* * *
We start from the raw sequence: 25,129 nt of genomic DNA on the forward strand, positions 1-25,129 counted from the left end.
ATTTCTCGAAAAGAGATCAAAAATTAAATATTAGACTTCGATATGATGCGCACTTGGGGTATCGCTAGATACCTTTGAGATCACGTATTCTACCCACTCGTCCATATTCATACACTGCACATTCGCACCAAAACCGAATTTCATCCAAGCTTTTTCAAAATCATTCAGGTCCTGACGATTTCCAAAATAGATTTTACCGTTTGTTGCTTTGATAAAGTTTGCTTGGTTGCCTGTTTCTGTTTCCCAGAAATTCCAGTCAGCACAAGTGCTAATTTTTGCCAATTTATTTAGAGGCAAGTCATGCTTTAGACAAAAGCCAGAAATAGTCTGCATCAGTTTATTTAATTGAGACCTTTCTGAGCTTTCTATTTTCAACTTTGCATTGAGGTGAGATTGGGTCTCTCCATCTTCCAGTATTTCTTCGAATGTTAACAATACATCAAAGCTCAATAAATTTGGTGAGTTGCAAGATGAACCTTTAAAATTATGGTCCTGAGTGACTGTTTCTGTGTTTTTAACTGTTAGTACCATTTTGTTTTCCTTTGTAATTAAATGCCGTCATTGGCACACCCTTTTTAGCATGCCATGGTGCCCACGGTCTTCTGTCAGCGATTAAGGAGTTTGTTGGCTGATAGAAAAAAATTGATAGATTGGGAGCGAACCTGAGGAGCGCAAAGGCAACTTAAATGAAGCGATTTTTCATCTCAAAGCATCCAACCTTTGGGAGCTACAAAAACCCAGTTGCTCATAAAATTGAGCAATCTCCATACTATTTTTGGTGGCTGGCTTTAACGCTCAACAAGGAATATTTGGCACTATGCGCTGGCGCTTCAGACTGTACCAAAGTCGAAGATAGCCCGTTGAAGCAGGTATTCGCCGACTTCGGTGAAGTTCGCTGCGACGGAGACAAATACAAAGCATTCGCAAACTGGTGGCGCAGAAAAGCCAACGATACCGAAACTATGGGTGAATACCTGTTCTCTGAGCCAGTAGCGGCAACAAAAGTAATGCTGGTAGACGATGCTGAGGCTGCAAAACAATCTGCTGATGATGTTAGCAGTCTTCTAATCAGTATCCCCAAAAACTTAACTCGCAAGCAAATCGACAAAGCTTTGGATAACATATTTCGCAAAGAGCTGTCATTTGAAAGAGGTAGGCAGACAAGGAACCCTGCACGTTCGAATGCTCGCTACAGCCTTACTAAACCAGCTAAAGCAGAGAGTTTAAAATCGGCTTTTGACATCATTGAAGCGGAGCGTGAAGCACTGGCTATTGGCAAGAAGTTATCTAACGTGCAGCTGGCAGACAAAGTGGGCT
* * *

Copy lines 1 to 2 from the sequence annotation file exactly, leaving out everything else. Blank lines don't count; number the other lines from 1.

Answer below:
We start from the raw sequence: 25,129 nt of genomic DNA on the forward strand, positions 1-25,129 counted from the left end.
ATTTCTCGAAAAGAGATCAAAAATTAAATATTAGACTTCGATATGATGCGCACTTGGGGTATCGCTAGATACCTTTGAGATCACGTATTCTACCCACTCGTCCATATTCATACACTGCACATTCGCACCAAAACCGAATTTCATCCAAGCTTTTTCAAAATCATTCAGGTCCTGACGATTTCCAAAATAGATTTTACCGTTTGTTGCTTTGATAAAGTTTGCTTGGTTGCCTGTTTCTGTTTCCCAGAAATTCCAGTCAGCACAAGTGCTAATTTTTGCCAATTTATTTAGAGGCAAGTCATGCTTTAGACAAAAGCCAGAAATAGTCTGCATCAGTTTATTTAATTGAGACCTTTCTGAGCTTTCTATTTTCAACTTTGCATTGAGGTGAGATTGGGTCTCTCCATCTTCCAGTATTTCTTCGAATGTTAACAATACATCAAAGCTCAATAAATTTGGTGAGTTGCAAGATGAACCTTTAAAATTATGGTCCTGAGTGACTGTTTCTGTGTTTTTAACTGTTAGTACCATTTTGTTTTCCTTTGTAATTAAATGCCGTCATTGGCACACCCTTTTTAGCATGCCATGGTGCCCACGGTCTTCTGTCAGCGATTAAGGAGTTTGTTGGCTGATAGAAAAAAATTGATAGATTGGGAGCGAACCTGAGGAGCGCAAAGGCAACTTAAATGAAGCGATTTTTCATCTCAAAGCATCCAACCTTTGGGAGCTACAAAAACCCAGTTGCTCATAAAATTGAGCAATCTCCATACTATTTTTGGTGGCTGGCTTTAACGCTCAACAAGGAATATTTGGCACTATGCGCTGGCGCTTCAGACTGTACCAAAGTCGAAGATAGCCCGTTGAAGCAGGTATTCGCCGACTTCGGTGAAGTTCGCTGCGACGGAGACAAATACAAAGCATTCGCAAACTGGTGGCGCAGAAAAGCCAACGATACCGAAACTATGGGTGAATACCTGTTCTCTGAGCCAGTAGCGGCAACAAAAGTAATGCTGGTAGACGATGCTGAGGCTGCAAAACAATCTGCTGATGATGTTAGCAGTCTTCTAATCAGTATCCCCAAAAACTTAACTCGCAAGCAAATCGACAAAGCTTTGGATAACATATTTCGCAAAGAGCTGTCATTTGAAAGAGGTAGGCAGACAAGGAACCCTGCACGTTCGAATGCTCGCTACAGCCTTACTAAACCAGCTAAAGCAGAGAGTTTAAAATCGGCTTTTGACATCATTGAAGCGGAGCGTGAAGCACTGGCTATTGGCAAGAAGTTATCTAACGTGCAGCTGGCAGACAAAGTGGGCT